Continental Mapping is proud to support Taking Autism to the Sky (TATTS), who was awarded the 2019 United States Geospatial Intelligence Foundation Community Achievement Award on Tuesday, June 4th 2019 in San Antonio, Texas. The organization was founded by Continental Mapping employees and counts many staff members as volunteers. The 501(c)(3) organization leverages drones to develop social and employment skills for autistic individuals.
The USGIF Community Achievement Award honors TATTS, which began as a crowd-funded project in 2012, for its unique approach to developing skillsets relevant to the geospatial industry in autistic individuals. Utilizing drones provides an opportunity to practice perspective taking, teamwork, and data processing skills, which are much needed for the geospatial industry.
In recent years there has been a heightened awareness of promoting diversity in the workplace for people with special needs. Large corporations such as SAP and Microsoft have publicly promoted their positions and states such as Wisconsin have enacted Employment First laws that set policy priorities of Competitive Integrated Employment (CIE) for people with special needs. Recent studies have shown that unemployment rates among autistic young adults run as high as 70%. Concurrently, the geospatial industry is hard pressed to find employees with deep focus and attention to detail who can collect and curate geospatial information, train and manage algorithms, and perform geospatial analytics. TATTS provides a valuable service to the autism community, sets an example for ways to leverage the strengths of autistic individuals and is developing the geospatial workforce of tomorrow. Directly applicable geospatial industry skills include content collection, processing, and analysis.
TATTS volunteers bring their real-world geospatial and teamwork experience to guide learning and development. Founded by Continental Mapping employees Paul Braun and Dan Frye, other volunteers include Brad Gartmann, Mark Harris, Joe Lahti, Patrick Murn, Dawson Bancroft-Short, and Gary Morrison. This team of dedicated geospatial professionals promotes geography and technology to an underserved population that can potentially address the prospective employee shortages in industry.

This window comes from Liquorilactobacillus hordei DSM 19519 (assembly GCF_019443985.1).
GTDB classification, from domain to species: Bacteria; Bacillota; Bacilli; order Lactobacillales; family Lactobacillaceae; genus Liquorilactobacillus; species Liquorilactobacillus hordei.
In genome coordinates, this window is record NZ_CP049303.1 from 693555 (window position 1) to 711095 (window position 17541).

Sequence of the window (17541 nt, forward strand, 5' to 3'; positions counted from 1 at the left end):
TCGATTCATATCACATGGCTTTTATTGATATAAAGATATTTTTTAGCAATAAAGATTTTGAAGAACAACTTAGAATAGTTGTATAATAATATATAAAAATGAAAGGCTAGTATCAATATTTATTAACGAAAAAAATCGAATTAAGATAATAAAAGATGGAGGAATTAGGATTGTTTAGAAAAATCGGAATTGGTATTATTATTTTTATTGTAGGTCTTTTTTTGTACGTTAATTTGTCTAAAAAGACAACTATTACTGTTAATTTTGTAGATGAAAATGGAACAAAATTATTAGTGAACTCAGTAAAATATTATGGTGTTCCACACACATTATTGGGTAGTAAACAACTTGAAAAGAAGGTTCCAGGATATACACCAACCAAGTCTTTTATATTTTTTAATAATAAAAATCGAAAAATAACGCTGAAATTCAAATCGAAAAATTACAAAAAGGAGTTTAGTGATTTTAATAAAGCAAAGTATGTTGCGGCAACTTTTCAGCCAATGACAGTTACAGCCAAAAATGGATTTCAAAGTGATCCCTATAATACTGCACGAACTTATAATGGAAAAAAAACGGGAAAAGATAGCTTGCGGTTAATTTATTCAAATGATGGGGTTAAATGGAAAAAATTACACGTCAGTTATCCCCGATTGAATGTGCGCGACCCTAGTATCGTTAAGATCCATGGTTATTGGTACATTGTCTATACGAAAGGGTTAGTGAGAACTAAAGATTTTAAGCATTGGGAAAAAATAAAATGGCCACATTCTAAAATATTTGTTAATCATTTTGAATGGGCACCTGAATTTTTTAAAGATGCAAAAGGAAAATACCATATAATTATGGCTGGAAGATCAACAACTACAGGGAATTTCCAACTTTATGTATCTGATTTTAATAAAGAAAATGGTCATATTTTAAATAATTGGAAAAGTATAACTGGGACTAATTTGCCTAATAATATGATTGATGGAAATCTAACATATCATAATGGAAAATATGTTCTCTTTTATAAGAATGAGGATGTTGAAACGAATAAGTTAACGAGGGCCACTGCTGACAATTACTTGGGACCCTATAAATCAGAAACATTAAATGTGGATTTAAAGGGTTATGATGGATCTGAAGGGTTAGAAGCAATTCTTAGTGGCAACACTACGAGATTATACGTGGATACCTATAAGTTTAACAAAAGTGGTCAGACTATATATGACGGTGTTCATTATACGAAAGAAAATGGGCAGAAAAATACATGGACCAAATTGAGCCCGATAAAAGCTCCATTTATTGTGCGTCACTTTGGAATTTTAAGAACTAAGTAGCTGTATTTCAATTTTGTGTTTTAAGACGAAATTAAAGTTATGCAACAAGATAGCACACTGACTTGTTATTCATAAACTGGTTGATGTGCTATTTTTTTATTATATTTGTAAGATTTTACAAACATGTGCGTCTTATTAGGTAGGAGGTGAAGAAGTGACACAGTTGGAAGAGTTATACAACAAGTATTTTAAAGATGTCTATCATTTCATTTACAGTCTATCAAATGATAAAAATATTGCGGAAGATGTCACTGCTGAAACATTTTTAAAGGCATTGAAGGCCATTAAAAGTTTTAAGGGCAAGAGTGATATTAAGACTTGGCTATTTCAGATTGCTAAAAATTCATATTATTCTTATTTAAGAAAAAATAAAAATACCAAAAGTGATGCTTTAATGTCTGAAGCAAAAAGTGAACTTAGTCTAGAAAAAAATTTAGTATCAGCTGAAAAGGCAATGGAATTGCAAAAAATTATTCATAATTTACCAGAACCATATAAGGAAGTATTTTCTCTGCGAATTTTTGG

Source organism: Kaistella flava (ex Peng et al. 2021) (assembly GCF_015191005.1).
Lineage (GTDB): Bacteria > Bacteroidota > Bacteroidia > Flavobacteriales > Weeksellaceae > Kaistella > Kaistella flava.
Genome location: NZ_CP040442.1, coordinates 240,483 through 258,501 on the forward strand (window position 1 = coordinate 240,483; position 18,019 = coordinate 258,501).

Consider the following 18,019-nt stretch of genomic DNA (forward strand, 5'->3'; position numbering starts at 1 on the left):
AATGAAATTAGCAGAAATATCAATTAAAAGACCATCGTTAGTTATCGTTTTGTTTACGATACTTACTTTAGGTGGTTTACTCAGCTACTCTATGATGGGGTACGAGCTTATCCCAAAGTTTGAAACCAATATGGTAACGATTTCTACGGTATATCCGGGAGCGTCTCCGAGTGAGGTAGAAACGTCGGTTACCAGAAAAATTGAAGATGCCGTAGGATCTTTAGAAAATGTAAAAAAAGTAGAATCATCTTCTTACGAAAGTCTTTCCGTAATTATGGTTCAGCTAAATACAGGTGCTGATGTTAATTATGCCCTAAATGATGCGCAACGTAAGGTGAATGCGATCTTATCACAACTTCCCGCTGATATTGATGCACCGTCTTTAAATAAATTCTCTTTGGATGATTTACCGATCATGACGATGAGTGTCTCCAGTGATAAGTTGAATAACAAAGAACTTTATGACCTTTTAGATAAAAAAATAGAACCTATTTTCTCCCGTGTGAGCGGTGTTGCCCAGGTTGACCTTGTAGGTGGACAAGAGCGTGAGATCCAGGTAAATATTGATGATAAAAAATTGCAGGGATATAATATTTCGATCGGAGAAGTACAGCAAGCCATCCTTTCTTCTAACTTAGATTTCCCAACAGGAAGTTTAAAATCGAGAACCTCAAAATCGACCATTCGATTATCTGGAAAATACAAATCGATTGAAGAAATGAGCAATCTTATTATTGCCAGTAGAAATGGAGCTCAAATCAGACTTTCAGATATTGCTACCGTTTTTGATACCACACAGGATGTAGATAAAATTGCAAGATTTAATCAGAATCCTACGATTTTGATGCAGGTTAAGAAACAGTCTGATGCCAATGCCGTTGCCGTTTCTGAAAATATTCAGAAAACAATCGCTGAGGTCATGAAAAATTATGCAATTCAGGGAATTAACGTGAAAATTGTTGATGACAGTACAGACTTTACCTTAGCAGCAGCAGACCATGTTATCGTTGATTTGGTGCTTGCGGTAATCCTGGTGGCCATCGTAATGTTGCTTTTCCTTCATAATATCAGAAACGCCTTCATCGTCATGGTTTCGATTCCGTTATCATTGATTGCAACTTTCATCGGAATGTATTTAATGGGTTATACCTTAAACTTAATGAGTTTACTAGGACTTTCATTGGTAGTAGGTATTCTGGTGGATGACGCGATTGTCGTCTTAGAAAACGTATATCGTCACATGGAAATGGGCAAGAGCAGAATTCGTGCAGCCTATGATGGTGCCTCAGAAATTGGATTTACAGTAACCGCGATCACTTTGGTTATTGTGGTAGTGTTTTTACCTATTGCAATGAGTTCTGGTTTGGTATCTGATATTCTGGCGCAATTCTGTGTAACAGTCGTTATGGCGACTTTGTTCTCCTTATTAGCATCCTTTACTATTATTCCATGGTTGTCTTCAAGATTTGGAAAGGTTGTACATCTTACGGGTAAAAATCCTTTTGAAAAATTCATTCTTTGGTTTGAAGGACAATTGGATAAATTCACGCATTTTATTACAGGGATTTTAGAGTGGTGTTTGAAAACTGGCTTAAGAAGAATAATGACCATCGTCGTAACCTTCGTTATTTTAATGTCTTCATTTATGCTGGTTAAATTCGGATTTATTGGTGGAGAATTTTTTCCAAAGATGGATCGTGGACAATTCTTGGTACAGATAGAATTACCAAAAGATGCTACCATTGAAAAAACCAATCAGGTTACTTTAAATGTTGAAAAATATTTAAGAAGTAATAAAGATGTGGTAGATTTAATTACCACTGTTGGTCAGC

The innovative atmosphere in the workplace is similarly present within TATTS. The very idea of TATTS was innovative in that commercial drone technology was just emerging in in 2012 and there weren’t many people to rely on to learn how to build, fly and use them. In 2017 TATTS built an augmented reality sandbox, aided by equipment donations from Continental Mapping. A Microsoft Kinect sensor and high end graphics card renders dynamically-updated topography on the sand using a projector. The AR sandbox brings hands-on interaction as TATTS members try to model in the sandbox what they’ve seen for real through the drone, as well providing sensory input to a population that often needs such input.
To learn more about TATTS, including how to enroll, volunteer, or support, please visit www.tatts.org.